Last Wednesday, Data Science Society and its friends delved deeper into the field of information retrieval. The topic this time was how to extract information from music, while the Faculty of Mathematics and Informatics at the Sofia University continued the tradition of hosting our machine-learning oriented events. The venue bears significance to our speaker as well – Petko Nikolov graduated Informatics in the same faculty. His interest in machine learning developed during his MSc studies in AI at the University of Edinburgh. He had a chance to apply what he learned in practice at SoundCloud and later at Leanplum and HyperScience.
Petko shared with us his experience with music information retrieval (MIR) acquired at SoundCloud. Similar algorithms are employed at Spotify, Pandora, Shazam and SoundHound. The most basic form of music retrieval extracts musical notes from the audio signal. The digital audio signal itself is a sequence of numbers sampled from electrical voltage representing sound waves. Petko explained that the first step in MIR is to perform segmentation of the signal at even intervals (frames), typically lasting 52 ms each. Between each pair of non-overlapping frames, an overlapping frame is inserted covering half of the previous and half of the subsequent frame. Once this information is obtained, it is converted from information over time to information about frequencies. This is achieved by a fancy numerical algorithm called Discrete Fourier Transform (DFT). When the data is in this convenient form, one would like to capture musical characteristics as timbre, tempo, rhythm and acoustics on local level. A way to approximate them is by extracting frame’s statistical properties – for example the center of mass of the spectrum, the slope coefficient of a linear regression, the spectral correlation between the frequencies of two consecutive frames which is useful for distinguishing between slow music like classical music, and fast music like rock music. These are the features (variables) that are the cornerstone for the models applied in music information retrieval.
From this point on, you can apply most machine learning algorithms for classification – for example neural networks, support vector machines or random forest which is applied in SoundCloud. Petko introduced a not so popular concept – Gaussian Mixture Model (GMM). A mixture model represents the presence of subpopulations within an overall population – in our context, styles of music. The algorithm is used to build representation of a track by maximizing the likelihood of its frames being generated from the model’s distribution. Each sub-population has its own probability density, as you can guess from the name in the GMM the densities are modelled as Gaussian. In the MIR field the model is also popular as Universal Background Model.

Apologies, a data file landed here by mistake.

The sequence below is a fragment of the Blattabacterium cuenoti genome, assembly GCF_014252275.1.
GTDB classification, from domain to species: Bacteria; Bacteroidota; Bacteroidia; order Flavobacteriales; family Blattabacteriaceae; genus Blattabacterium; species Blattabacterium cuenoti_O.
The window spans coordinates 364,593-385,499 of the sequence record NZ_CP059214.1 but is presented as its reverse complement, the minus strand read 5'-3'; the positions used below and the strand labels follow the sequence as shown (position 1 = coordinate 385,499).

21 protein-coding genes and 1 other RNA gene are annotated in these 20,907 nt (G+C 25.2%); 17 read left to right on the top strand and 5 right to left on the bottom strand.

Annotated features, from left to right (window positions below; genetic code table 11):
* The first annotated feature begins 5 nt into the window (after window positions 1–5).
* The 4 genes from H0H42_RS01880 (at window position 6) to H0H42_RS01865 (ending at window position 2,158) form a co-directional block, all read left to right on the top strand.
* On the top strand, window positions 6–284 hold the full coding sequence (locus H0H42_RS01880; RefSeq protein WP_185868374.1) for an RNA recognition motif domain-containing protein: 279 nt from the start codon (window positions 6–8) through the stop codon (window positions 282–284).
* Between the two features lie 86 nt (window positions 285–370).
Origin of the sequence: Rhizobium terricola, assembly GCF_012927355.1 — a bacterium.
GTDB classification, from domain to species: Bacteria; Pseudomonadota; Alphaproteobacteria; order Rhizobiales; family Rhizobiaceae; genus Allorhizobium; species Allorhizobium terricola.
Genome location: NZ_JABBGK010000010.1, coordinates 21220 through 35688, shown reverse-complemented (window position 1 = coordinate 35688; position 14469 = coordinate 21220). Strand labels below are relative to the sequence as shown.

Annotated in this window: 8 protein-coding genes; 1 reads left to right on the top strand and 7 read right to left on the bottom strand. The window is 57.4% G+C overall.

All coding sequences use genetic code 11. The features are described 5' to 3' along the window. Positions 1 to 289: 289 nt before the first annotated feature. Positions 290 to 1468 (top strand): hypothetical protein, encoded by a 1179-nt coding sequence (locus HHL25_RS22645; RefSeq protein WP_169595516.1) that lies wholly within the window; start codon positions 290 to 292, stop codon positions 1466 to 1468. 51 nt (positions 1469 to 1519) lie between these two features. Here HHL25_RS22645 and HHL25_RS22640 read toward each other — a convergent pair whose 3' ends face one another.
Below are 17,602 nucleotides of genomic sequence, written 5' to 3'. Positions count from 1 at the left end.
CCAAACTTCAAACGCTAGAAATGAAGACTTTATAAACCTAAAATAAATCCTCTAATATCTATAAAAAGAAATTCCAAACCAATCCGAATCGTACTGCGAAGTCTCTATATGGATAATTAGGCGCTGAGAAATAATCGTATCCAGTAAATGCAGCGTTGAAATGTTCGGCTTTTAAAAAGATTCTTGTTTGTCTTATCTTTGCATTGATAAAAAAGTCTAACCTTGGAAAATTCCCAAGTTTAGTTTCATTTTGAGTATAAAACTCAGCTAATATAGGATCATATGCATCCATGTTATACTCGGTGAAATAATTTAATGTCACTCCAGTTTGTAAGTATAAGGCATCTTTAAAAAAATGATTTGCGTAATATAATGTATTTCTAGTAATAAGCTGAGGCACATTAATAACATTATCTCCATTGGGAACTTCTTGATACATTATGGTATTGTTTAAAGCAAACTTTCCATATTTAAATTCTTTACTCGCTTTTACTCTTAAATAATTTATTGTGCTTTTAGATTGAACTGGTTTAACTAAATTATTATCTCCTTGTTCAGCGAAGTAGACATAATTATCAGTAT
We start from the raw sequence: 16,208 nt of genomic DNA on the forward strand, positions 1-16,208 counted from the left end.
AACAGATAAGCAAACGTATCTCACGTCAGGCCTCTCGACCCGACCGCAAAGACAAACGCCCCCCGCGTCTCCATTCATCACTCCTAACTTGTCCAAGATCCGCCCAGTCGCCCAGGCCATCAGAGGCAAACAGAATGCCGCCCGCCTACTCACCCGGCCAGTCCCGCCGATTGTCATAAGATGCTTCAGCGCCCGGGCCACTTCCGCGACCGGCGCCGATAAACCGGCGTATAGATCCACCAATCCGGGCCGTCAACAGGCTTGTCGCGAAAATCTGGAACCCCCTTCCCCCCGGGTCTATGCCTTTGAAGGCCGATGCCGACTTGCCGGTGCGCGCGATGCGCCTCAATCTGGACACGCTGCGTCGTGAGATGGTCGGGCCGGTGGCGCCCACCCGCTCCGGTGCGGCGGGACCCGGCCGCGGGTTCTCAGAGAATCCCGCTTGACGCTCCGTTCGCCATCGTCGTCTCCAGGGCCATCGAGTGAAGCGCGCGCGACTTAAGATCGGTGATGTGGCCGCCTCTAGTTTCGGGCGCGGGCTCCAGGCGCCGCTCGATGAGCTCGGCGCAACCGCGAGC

Petko introduced another cutting-edge methodology – Deep Learning. It builds on the neural networks but has many more hidden layers and the input is as raw as possible. The standard neural network approach using backpropagation doesn’t work so well in such architectures because the gradient fades quickly. The first step is to derive the so-called mel-spectrum by aggregating the frequencies to a logarithmic scale that corresponds to the human perception of sound. Then the deep belief network is employed – it is a form of unsupervised learning that tries to find these values of the weights of the neurons that approximate most closely the input data (the mel-spectrum). A variant of deep belief networks is the deep auto encoders, where the output is not the music style but the mel-spectrum. Deep auto encoders are used for denoising in situations where the signal-to-noise ratio is too low.
During the lively Q&A session after presentation Petko discussed how overfitting is tackled in deep learning – by keeping the weights low with regulating functions, by inserting random noise and by testing the models on a validation set. Our speaker also shared that the feature extraction is the most computationally intensive part of music information retrieval – it takes 10 seconds per 4-minute track, and a typical database contains 100 million tracks! His colleagues in SoundCloud employ C++ for feature extraction and Python for classification purposes.
After so much information in so little space, you certainly have a lot of questions. Some of the answers may be found by taking a look at the presentation and the audio record from the event. A link to the video will appear as soon as the video is uploaded by our collaborators.
The lecture was followed by the traditional networking drinks. Don’t miss our great upcoming events – stay tuned by visiting our website, following our Facebook page, LinkedIn page or following our twitter account.
Author: Vladimir Labov